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Today You Die (2005) [2021]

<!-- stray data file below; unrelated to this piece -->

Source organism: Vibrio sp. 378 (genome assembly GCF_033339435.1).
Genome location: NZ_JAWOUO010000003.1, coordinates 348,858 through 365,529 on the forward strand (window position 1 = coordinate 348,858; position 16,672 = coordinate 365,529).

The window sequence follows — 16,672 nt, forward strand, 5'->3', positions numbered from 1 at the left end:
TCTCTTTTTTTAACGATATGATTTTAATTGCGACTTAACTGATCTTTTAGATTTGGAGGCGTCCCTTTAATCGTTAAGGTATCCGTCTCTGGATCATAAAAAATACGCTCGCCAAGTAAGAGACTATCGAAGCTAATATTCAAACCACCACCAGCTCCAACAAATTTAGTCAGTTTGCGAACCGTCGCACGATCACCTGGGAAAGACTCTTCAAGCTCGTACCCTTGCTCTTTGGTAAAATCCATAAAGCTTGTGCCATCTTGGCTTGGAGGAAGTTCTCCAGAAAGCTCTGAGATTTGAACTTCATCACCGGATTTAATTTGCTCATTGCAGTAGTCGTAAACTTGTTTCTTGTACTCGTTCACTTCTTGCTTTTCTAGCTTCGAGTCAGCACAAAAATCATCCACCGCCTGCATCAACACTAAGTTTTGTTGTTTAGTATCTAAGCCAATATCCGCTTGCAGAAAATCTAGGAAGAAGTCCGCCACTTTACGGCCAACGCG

President Discusses Strengthening Social Security in MississippiNissan North America Manufacturing PlantCanton, Mississippi In Focus: Social Security 12:17 P.M. CDT THE PRESIDENT: Thank you all very much. Please beseated. Thank you very much for the warm welcome. My first observationis that I overdressed. (Laughter and applause.) And my secondobservation is, what an amazing facility you have here. (Applause.) Imean, you're coming in on the highway, and all of a sudden the Nissanplant starts to -- shows up, and it lasts for a long time. So thanksfor having me. I want to congratulate the dreamers and doers who hadthis plant here, and I want to thank the workers for making it work.You can have a -- (applause.) You know what I know, you can have apretty building, but if you don't have a motivated, highly-skilled workforce, nothing is coming out. And I want to thank you all for showingthe world that America can compete with anybody. (Applause.) I want tothank the folks who greeted me, Dan Guadette and Jim Morton, GregDaniels, Dave Boyer -- thank you all for your hospitality. Thanks forletting us come. I particularly want to thank you all for taking timeout of your busy work schedules. Hope it wasn't an inconvenience to getyou off the line. (Laughter.) I know you want me to be short, so youcan get back to work. (Laughter.) Okay, I won't be. I've got somethingI want to talk about; I'm going to spend a little time on SocialSecurity. This is an incredibly important subject for a lot of folks.This is going to be an educational experience, and I've asked some ofour fellow citizens to join me up here, to make it clear to you all whyI'm talking about this issue to begin with. Before I do, there's somepeople I want to recognize, starting with the great Governor of thestate of Mississippi, Haley Barbour. (Applause.) Welcome, Governor.Thank you. And his wife, Marsha, the First Lady. (Applause.) Haleymarried well, and so did I. I don't know about you, Haley, but my wifehas become quite a one-liner, and she can deliver those one-liners. Icalled her Laura Leno Bush the other day. I love her dearly. She is afabulous woman and a great First Lady. I'm sorry she's not with me heretoday. (Applause.) I want to thank the Lieutenant Governor, Amy Tuck,for joining us. Governor, thank you for being here. (Applause.)Traveling with me is the Secretary of Education, Margaret Spellings.Thanks for coming, Madam Secretary. (Applause.) Here's what we believein Washington, at least Margaret and I believe this: Every child canlearn. We believe that. We don't accept a system that simply shuffleskids through school without teaching them how to read and write and addand subtract. I believe schools ought to set high expectations, and Ibelieve we ought to measure to determine whether to not each child islearning to read and write. And by measuring, we can figure out whoneeds help early, before it's too late. I believe it when I say it thatwe should have no child left behind in America by insisting on highstandards in our schools. (Applause.) I'm traveling with some high --high power out of Washington today. Senator Trent Lott, head of theBudget Committee and a great friend, is with us. Thank you for being,Senator. (Applause.) And Tricia Lott. That's not Tricia, that's thegranddaughter. And the head of the Appropriations Committee, SenatorThad Cochran. Thank you both for being here. (Applause.) The Senatorand I traveled down on Air Force One together, and I guess the messageI heard was, don't forget Mississippi, Mr. President. (Applause.) Iappreciate Congressman Roger Wicker and Congressman Chip Pickeringjoining us today. Thank you guys for coming. (Applause.) You might beaware of the Pickering name. I was proud to appoint Chip's dad, JudgeCharles Pickering, to the Fifth Court. What a fine man he was and whata fine judge he was, and give him our best, please, Chip. (Applause.)Senator Travis Lee is with us. Senator, appreciate you coming. Howabout the Mayor of Canton, Fred Esco? Thank you, Mr. Mayor. Appreciateyou. (Applause.) There are a lot of other folks. If I spent time namingthem, you'd never get back to work. So I'm going to stop trying to namethem all. But I do want to name one other person. I had the honor ofmeeting Ruth Wilson today, when I landed there in Jackson Airport. Ruthis a longtime volunteer. She helped organize a program at her churchthat has established a food pantry, an academic tutoring program, aclothes closet and a transportation service for the elderly. The reasonI bring up Ruth is I want to remind you all that the great strength ofAmerica lies in the hearts and souls of our citizens. Some people saythe strength of America is our military; we've got a strong militaryand I can assure you we're going to keep it that way. (Applause.) Somepeople say it's because our economy is the biggest in the world; that'simportant and we're going to keep the environment such that we'llcontinue to expand jobs across America. But the true strength ofAmerica is the fact we've got people like Ruth, who are willing to taketime out of their lives to feed the hungry, to provide shelter for thehomeless, to love a neighbor just like you would like to be lovedyourself. If you want to serve America, join the army of compassion;volunteer; make a difference in somebody's life. Help change this greatcountry one heart and one soul at a time -- just like Ruth Wilson is.Ruth, thank you for coming. (Applause.) I don't know where you are --there you are. Welcome. (Applause.) I'm here to talk about the SocialSecurity system. I've spent a lot of time working on this issue. Ibelieve the job of a President is to confront problems and not passthem on to future Presidents or future Congresses. I think you expectpeople in office, like me, if we see a problem, to deal with it, andnot say, oh, it's too big a political risk to deal with it; or maybe, Idon't feel like dealing with it; or maybe, somebody says I shouldn'tdeal with it. I believe you send people to office to say here is aproblem and to take it on squarely. And that's exactly why I'm sittinghere today in Canton, Mississippi, because I see a problem in SocialSecurity. And I believe I have a duty as your President to talk aboutthe problem and talk about the solution. And here's the problem: First, Franklin Roosevelt did a smart thingwhen it came time to setting up Social Security. Social Security checkshave meant a lot to a lot of people. You know what I'm talking about.Your moms and dads or your grandparents count on that check. We've gotsome people sitting up here today who count on that check. I fullyunderstand that when you're talking about Social Security, you'retalking about something really important for a lot of people. Andtherefore, the first thing I want to leave you with is that if you'regetting a Social Security check today, you're going to keep gettingyour check. I don't care what the propagandists say, I don't care whatthe politicians say, nobody is going to take your check away. And it'simportant for you to understand that. (Applause.) Matter of fact, ifyou were born in 1950 -- before 1950, nothing is going to change. Inother words, the system is solvent for you. The problem is if you're ayounger worker. And see, here's the problem: A bunch of baby boomers,just like me, are getting ready to retire. I reach retirement age infour years from now. That's a convenient time for me to retire.(Laughter.) I turn 62. The government says when you're 62, you canstart drawing a check. There are a lot of us. As a matter of fact,there's 40 million retirees today. There's over 70 million that will befully retired when the baby boomers retire completely. That's 70million people, nearly double the amount of people today on SocialSecurity. And secondly, we're living a lot longer. I try to stay inshape. I exercise and all that, try to do -- make smart decisions withmy body. I plan on living a long time, and so do a lot of other peoplemy age. We're living longer than the previous generation. You've got alot of people getting ready to retire who are living longer than theprevious generation and we've been promised greater benefits. In otherwords, you have people running for office saying, vote for me, I'mgoing to make sure the baby boomers get greater benefits than theprevious generation. So think about that man for a second, particularlyif you're a younger worker. You got a lot of people like me livinglonger than ever before, been promised a lot of benefits, and there'sfewer of you paying into the system. You see, in 1950, there was 15workers paying into the system for every beneficiary -- 16 workers forevery beneficiary. Today there is 3.3 workers, fewer of you all payingfor people like me, who are going to live longer and have been promisedgreater benefits. Now, this is a pay-as-you-go system; you pay in, andwe go ahead and pay out in Washington. You pay into the system -- somepeople say, well, there's a Social Security trust, we'll just take yourmoney and hold it for you and give it back to you when you retire.That's not the way the system works. Part of my responsibility as yourPresident is to tell you exactly what's going on, to lay it right outthere for you to hear. The way it works in Social Security is yourpayroll taxes -- and you pay a lot of payroll taxes -- go into thesystem, and we're paying for retirees, like two of the people sittingup here today. And if we have any money left over, it goes to fundgovernment programs. And all that's left is an IOU. That's how thesystem works. And so you're paying in, and it's going out. Nobody is --you're not paying in and we're holding the money for you. You're payingin and it's going out. And in 2017, because baby boomers like me aregetting ready to retire, the system starts to go in the red. In 2027, it's $200 billion a year in the red. In 2030, it's $300 billion; 2041 it is bankrupt. In other words, it's out. Sothink about what I'm telling you. This is the math, folks, this isexactly what's going to take place unless we do something about it. I'mready to -- people like me are retiring; we expect the government tomake good on the promise, of course. But yet, we don't have enoughmoney coming into the system to do so. So a lot of younger workers outthere will be paying into a system that's bankrupt. And that's notfair. And that's why I've taken on this issue, and that's why I'mgoing to continue traveling the country talking about the need to makesure the safety net of retirement is not only good for those who haveretired, but it's good for a generation coming up. Now, I talked about-- the other day I had a press conference, and I've spoken about thisissue at the -- during my State of the Union address. I said, look, Inot only have a responsibility to lay out the problem, I've got aresponsibility to start helping people come up with the solution. It'sone thing to lay out the problem; it's another thing to stand up andsay here's some ideas to move forward, here's some ways we can worktogether -- first and foremost, future generations ought to receivebenefits equal to or greater than the previous generation. So I thinkif you've been working all your life, you ought to receive a benefitequal to or greater than the promises that I got. I think that's a fairsystem. So in other words, that's an important principle for people tolisten to. Secondly, if you work hard and -- Social Security yourentire life, you will not retire into poverty. The current systemtoday, by the way, doesn't say that. The current system says you canwork all your life and may end up in poverty. I don't think that'sfair. I think people who have worked hard all their life and payinginto the Social Security system ought to have a program that makes surethey won't retire into poverty. And so, therefore, I believe benefitsfor lower-income workers should grow faster than benefits forhigher-income workers, just to make sure that someone doesn't retireinto poverty. You know, you hear all this talk about benefit cuts;we're talking about making sure benefits grow at the rate of inflation-- that's what we're talking about. You've been promised something; itought to grow at the rate of inflation. Today, if you're anupper-income worker, it grows at the rate of wage growth. What I'mtelling people is, is that ought to be applying for younger --lower-income workers, but not all workers, so that the system can takecare of those at the lower income scale. That makes sense to me. Ihope it makes sense to the United States Congress. I think FranklinRoosevelt would be proud to make sure of this. If you work all yourlife and contribute to Social Security you should not retire intopoverty. I think that's a principle that makes sense. I think it's alsoimportant for our elected leaders, both Democrats and Republicans, tocome to the table. The American people now understand we have aproblem. And our leaders must choose: Do nothing and guarantee amassive tax hike, or a 30 percent benefit cut; or act now to keep thepromises of Social Security for the 21st century. The reason I say donothing and get a tax hike -- if we don't do anything, it's estimatedthat younger workers will have to pay an 18-percent property -- payrolltax to make good on the promises. If you don't like 12, try 18. That'sa lot. Payroll taxes are some of the highest taxes people pay here inAmerica, and the idea of not having the political will to addressSocial Security and sticking younger workers with a high payroll taxdoesn't make any sense to me. Now, I know, sometimes Washington locksdown. They say, well, we can't do this, it will help a Republican orhelp a Democrat. We've got to get rid of that kind of thinking inWashington, D.C. We're talking about -- (applause.) I've got one otheridea I want to talk to you about. By the way, the idea I laid out theother day about growing benefits at the rate of inflation forlower-income workers -- rate of inflation for upper-income workers, andrate of wages for lower-income workers, solves most of the problem,long-term problem. There's some other things we can work with Congresson to make sure that younger workers have got a system available forthem. Nothing changes for our seniors -- I'm talking about those ofyou born prior to 1950. I'm really talking about the younger workers,because if we don't do anything, you're going to have a huge bill topay, one way or the other. Now, I've got another idea that I wantCongress to consider, and that is being able to take some of your ownmoney, your payroll tax that you pay in the system, and the governmentallow you to set up a personal savings account. First of all, it's yourmoney that you send into Washington -- not Washington's money, it'syour money. We kind of like to spend your money up there; remember,this is a system you pay in, we take care of the retirees, any moneyleft over we pay for other programs. Pretty soon the amount of moneyyou send in is going to be less than the money owed to retirees andit's going to go into the red. That's why, if we don't do anything,you're going to end up paying more taxes, or we have to cut benefits.But it's your money. Secondly, I think it's really important torecognize that if you grow your money at 4 percent or 5 percent, it'sgoing to amount to a lot more money than if you keep it in thegovernment and the government can grow it at 1.8 percent. It's howinterest continues to grow. Some of you may have 401(k)s, and you'rewatching that money begin to grow. And you hold it in there and itgrows over time, and it starts to -- the growth starts to accumulate.It's called the compounding interest. And that's an important conceptwhich is not a part of the system today. For example, if you have aperson who has worked all of her or his life at -- earned $35,000, andthe government allows you to take a third of your payroll taxes and setit up in a savings account, and that account earns a reasonable rate ofreturn, that, by the time you retire -- this is $35,000 over yourlifetime, by the way -- and you can take out some of the money, a thirdof the money that you're paying into the government and set up anaccount that's your own, you'll end up with $250,000 by the time itcomes to retire -- $250,000 plus that which the government can affordto pay you through Social Security. That's called a personal savingsaccount. That's your asset. The government can't use it. It's yours.Government can't spend it on other programs. It's a hard asset. Today,the program has got -- leaves behind IOUs, paper IOUs in a filingcabinet. I think when it comes time to make sure the safety net isavailable for younger Americans, we ought to make sure there's hardassets. You put money in the system; you ought to have an asset youcall your own as part of your retirement plan. Now, people ask me allthe time, well, if I have -- if I have a personal savings account, whatare the rules? Well, first of all, you can't take the money and put itin the lottery. In other words, this isn't a -- you can't shoot dicewith it. This is part of a retirement plan, and so you'll be given theoptions to choose a conservative mix of bonds and stocks. If you don'twant to take any risks, you can put it in government-backed Treasurybills. But a government-backed Treasury bill gets a greater rate ofreturn than the money that we've got in the federal government. Inother words, this is a chance to earn more -- watch your money grow ina better way through a conservative mix of bonds and stocks. Thisisn't a new idea, by the way. Guess who gets to do this right now.Federal employees, members of the Senate and the House ofRepresentatives. They've decided this is a pretty good idea forthemselves. Seems like to me, if it's good enough for them it ought tobe good enough for Nissan plant workers. (Applause.) The good news is,these four members of the Congress agree with me -- if it's good enoughfor them, it's good enough for you; that you ought to be given achance, if you want -- and that's the other aspect, this is a voluntarypersonal savings account. This isn't the government saying you've gotto do this. This is saying, if you want to do this, this option oughtto be available. Some people may not want to do it -- I fullyunderstand that. You stay in the Social Security system, and whenCongress gets it reformed and I sign the bill, there will be a SocialSecurity system. But I think you ought to be given the choice. As amatter of fact, I think the more government trusts people -- with theirown money, in this case -- the better off the country is. (Applause.)Thirdly, I like the idea of people owning something. I don't believethat ownership ought to be available just for a privileged few. I don'tbelieve that. I believe the more people are able to build assets theycall their own, the better off the country is. I want more peoplesaying, this is my asset, this is my money, and I'm going to leave itto whomever I choose. If I have a son or a daughter, I want to be ableto pass that on to the next generation. (Applause.) In our country'shistory, the truth is a lot of people hadn't accumulated assets. Andnow is the time to change that. I want people to say, this is mine; Iworked hard for this, I've watched this asset base grow, and now I'mgoing to decide -- I'm either going to use it for my retirement, if Iwant to, or I may decide to leave it to my son or daughter. Yourchoice. After all, it is your money. I want to -- I want it so thatpeople can say, I own something. The more people own something inAmerica, the more people are going to say, I really care about thefuture of this country. The more people own their home, the better offwe are. The more people own their own retirement system and watch itgrow, the better off we are. This plan is good for low-income people,particularly low-income women. Take a 20-year-old mom earning $8 anhour over her career; under my idea of things, when she retires at age63, she'd have a $100